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. Last Updated: 07/27/2016

Scientists On Trial for Espionage

VLADIVOSTOK, Far East -- Two scientists went on trial in Vladivostok on Wednesday on charges of attempting to pass technology to China that could be used for military purposes.

Vladimir Shchurov, one of the defendants, dismissed the charges against him and his colleague Yury Khvorostov, saying they stem from a research project that had the approval of the Federal Security Service, or FSB.

The project was a joint effort between the Pacific Oceanological Institute of the Russian Academy of Sciences, where Shchurov is a laboratory chief, and China's Harbin Engineering University, he said.

The team studied ocean noises and signals using acoustic gauges developed by Shchurov. The FSB claims the equipment could be used for military purposes such as detecting submarines, but Shchurov has insisted that his research had no military applications.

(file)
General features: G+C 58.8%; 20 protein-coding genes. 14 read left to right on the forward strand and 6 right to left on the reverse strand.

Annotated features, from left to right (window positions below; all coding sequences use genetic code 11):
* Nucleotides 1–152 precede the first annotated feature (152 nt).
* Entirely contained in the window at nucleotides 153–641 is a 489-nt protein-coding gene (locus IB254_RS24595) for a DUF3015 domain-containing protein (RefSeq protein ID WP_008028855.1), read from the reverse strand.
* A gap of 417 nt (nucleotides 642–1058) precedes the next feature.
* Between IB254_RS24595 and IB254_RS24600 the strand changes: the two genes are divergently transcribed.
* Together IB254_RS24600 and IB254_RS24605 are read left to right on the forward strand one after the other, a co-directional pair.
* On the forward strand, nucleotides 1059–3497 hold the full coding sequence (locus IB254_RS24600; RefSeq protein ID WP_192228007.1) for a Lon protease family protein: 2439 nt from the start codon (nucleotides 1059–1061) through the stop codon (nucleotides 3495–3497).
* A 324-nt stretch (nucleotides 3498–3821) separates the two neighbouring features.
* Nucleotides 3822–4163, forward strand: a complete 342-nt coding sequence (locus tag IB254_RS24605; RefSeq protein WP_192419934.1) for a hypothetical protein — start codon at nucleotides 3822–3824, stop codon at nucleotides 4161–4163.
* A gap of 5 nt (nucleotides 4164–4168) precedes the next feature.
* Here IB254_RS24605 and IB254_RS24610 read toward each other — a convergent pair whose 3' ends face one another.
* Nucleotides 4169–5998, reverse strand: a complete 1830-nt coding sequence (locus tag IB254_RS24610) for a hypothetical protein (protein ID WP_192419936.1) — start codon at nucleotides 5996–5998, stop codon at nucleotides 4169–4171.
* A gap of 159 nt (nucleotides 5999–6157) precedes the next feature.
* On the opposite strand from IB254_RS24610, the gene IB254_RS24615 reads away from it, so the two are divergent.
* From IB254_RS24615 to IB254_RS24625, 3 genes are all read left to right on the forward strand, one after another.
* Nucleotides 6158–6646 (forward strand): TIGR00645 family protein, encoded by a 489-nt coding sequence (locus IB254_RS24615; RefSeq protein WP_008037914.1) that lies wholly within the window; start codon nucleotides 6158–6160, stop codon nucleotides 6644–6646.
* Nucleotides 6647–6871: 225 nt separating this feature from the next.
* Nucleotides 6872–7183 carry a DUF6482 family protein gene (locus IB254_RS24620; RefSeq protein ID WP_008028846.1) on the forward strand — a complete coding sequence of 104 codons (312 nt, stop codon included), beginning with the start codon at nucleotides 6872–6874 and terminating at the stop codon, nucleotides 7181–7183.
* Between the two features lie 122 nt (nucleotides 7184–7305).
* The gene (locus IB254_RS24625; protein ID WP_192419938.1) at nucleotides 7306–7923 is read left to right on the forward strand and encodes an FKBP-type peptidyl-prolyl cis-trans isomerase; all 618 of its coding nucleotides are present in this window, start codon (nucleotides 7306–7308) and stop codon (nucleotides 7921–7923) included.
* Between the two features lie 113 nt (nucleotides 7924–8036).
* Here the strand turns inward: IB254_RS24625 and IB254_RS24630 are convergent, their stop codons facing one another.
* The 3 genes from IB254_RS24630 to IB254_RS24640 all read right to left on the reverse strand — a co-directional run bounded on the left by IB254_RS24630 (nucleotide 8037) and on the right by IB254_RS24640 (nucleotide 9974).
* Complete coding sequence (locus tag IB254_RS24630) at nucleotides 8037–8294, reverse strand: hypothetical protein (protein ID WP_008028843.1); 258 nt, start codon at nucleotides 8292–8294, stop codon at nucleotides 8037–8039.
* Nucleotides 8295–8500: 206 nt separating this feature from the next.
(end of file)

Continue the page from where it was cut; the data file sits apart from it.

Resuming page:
"I'm not an expert in the creation of hydro-acoustic weapons," Shchurov said.

He said that given miserly state funding, scientists often have to look for foreign research institutions willing to help fund their work. The deal he had with China's Harbin was worth $80,000, a substantial sum considering his monthly salary of 800 rubles ($29).

Shchurov said his project had approval from the FSB, but he accused it of failing to shed the Soviet-era mentality of its predecessor, the KGB. The agency, he said, is too quick to chase down researchers if it suspects their work could be harmful to Russia.

"The FSB acts as a parasite on the scientific corps," Shchurov said.

Scientists "are a very easy prey to show off its work," he added.

Shchurov said his problems began in 1999 when customs agents seized two acoustic gauges that he had sent to China to continue the joint research.The security service charged him with trading in dual-purpose technology, attempting to smuggle the gauges, and divulging state secrets contained in the results of the joint research.

Khvorostov faces the same charges except for divulging state secrets.

If found guilty, the scientists face up to 15 years in jail.